My parents and I live far away from each other. I got to travel with them this December, and I wanted an exciting trip that would not be too taxing on my parents. One where we could each pursue our passions while at the same time becoming closer. Sicily was my first choice.
Mass tourism has taken away the soul of many places and homogenised them. But Sicily is untouched and authentic. It is beautiful. It is the fertile land that drew the Phoenicians, the Greeks, the Romans and the Arabs, all looking for grain: the source of life. The volcanic ashes of Etna have made this a land of exceptional fertility, a wellspring of unique flavours: Siccagno Tomato, Giarratana Onion, Salina Cappers, Noto Almond… I could go on.
We rented a car at the airport to have the freedom to roam. The cities are full of sights, narrow Baroque streets, palaces and cathedrals of unimaginable beauty. But we were told the essence of Sicily is in the countryside, along the coastline, in the fields and the small villages. So, I proposed a strict method of navigation: to follow lemon scents and the glare of the sun.
My parents and I drive west from Palermo to Tonnara di Scopello, a disused yet picturesque tuna fishery that has been here since the 13th century. It is a popular place for sunbathers and swimmers, but today it’s just me and my parents. And twelve cats. I can picture the fishermen chanting and going out in the twilit hours, between the stacks that burst out from the sea. Time has stopped here.
We follow the trail of the sun, and drive westward to Mount Erice. This is a village that stands out because of its history, yet, incidentally, Molecular Gastronomy was born here too. I escape the medieval geometry and narrowness of the streets and witness the drama of the view. Looking west, I am blinded by the reflection of the sun glaring on the salt evaporation ponds of Trapani.
In the 60’s, Ferdinando Scianna photographed the religious rituals and practices of Sicily. His book ignited my passion for culture when I was a teenager. He said that the essence of this religiosity was not the metaphysical, but the material. Sicilian religion is carnal.
Is the carnality still alive? The people I met struck me as people with a deep faith. I had just spent ten days in Northern Italy, where nobody wished me a Merry Christmas, here everybody does. In Sicily, traditions become resilient through difficulties. The local behaviours that are the laughingstock of some in the wealthy North, are heartwarming to the visitors. The local character is tangible, strong, proud.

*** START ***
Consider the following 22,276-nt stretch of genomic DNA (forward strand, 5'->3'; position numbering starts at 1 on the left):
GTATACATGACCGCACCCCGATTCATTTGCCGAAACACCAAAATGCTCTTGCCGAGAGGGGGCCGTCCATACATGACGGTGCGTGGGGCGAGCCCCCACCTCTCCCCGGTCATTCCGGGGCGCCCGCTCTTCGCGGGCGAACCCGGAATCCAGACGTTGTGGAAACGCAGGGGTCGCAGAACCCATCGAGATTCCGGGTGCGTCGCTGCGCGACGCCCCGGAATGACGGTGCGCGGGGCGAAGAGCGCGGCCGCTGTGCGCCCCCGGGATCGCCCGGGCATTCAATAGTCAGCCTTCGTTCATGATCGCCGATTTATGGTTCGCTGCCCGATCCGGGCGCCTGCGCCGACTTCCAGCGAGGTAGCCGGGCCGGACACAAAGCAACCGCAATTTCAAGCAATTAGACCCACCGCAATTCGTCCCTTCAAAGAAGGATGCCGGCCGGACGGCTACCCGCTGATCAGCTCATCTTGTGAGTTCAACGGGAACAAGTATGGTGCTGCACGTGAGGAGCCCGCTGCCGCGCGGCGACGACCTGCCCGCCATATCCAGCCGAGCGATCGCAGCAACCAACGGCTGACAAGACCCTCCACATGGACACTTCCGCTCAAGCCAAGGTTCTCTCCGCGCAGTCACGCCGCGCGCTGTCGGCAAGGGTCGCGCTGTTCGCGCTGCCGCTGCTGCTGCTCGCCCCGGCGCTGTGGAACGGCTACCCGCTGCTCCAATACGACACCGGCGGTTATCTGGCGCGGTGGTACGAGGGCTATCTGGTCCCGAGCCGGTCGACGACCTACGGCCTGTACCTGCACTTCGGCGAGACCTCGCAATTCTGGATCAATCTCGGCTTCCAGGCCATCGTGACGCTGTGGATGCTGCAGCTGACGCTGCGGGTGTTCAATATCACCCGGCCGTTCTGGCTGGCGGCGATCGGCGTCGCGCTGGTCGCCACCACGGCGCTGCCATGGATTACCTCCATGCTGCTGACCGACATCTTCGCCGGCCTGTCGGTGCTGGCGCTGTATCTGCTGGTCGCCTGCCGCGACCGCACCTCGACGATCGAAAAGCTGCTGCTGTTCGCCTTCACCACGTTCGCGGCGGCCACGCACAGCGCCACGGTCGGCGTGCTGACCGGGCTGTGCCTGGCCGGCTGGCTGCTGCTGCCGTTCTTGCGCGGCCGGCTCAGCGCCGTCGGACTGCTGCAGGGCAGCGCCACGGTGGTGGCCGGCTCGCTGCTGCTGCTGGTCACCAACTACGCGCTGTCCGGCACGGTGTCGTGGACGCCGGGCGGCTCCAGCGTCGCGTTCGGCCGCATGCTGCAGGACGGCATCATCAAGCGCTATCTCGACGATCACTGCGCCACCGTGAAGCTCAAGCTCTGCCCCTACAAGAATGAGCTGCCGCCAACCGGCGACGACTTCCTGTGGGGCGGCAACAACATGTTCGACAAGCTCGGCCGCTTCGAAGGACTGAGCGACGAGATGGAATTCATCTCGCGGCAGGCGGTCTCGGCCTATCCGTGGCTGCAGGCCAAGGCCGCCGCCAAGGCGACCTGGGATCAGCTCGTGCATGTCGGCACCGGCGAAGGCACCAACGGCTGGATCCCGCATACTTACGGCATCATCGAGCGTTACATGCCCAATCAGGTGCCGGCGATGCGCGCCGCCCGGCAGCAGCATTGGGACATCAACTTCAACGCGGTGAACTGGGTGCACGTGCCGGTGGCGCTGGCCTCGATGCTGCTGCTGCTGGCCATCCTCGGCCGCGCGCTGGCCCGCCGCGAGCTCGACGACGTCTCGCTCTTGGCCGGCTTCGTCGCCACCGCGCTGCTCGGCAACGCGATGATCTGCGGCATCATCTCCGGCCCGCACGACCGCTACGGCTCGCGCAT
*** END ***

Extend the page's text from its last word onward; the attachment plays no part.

Having run out of West, I turn south, towards the heartland. I am looking for authenticity. Peppe, my local friend and fixer, tells me that the province of Agrigento is the right place to find it. Many tourists pass by and they don’t visit anything but the Valley of Temples. I don’t blame them. It is a sight of beauty, where Goethe found Doric perfection.
Those with an aesthetic sensibility flock every year to the other side of the world for Sakura, the Cherry Blossom. Yet here, every February the almond trees dress the land with pale petals that speak directly to the soul. Only a few know.
I am a couple of months early for the blossom, and my impulse is to get back into the car and continue exploring the island.
“The tourist stays one night,” says Peppe, my friend and local fixer. “Stay longer! Let me show you the ancient heart of Sicily.”
Peppe believes the heart of Sicily is inland, towards the Monti Sicani. There, an exploration of nature and history, soon turns into a social and gastronomical affair. Where a traveller might meet shepherds and hear their stories, break bread with the farmers and share their bounty.
In the village of Sant’Angelo Muxaro, the narrow lanes shelter a myriad places to stop for cheese, bread with olives, oil and red wine. It is not uncommon for visitors to be invited to an impromptu Famiata, a bread tasting. Sicilians have a big heart, and yours grows in the sharing.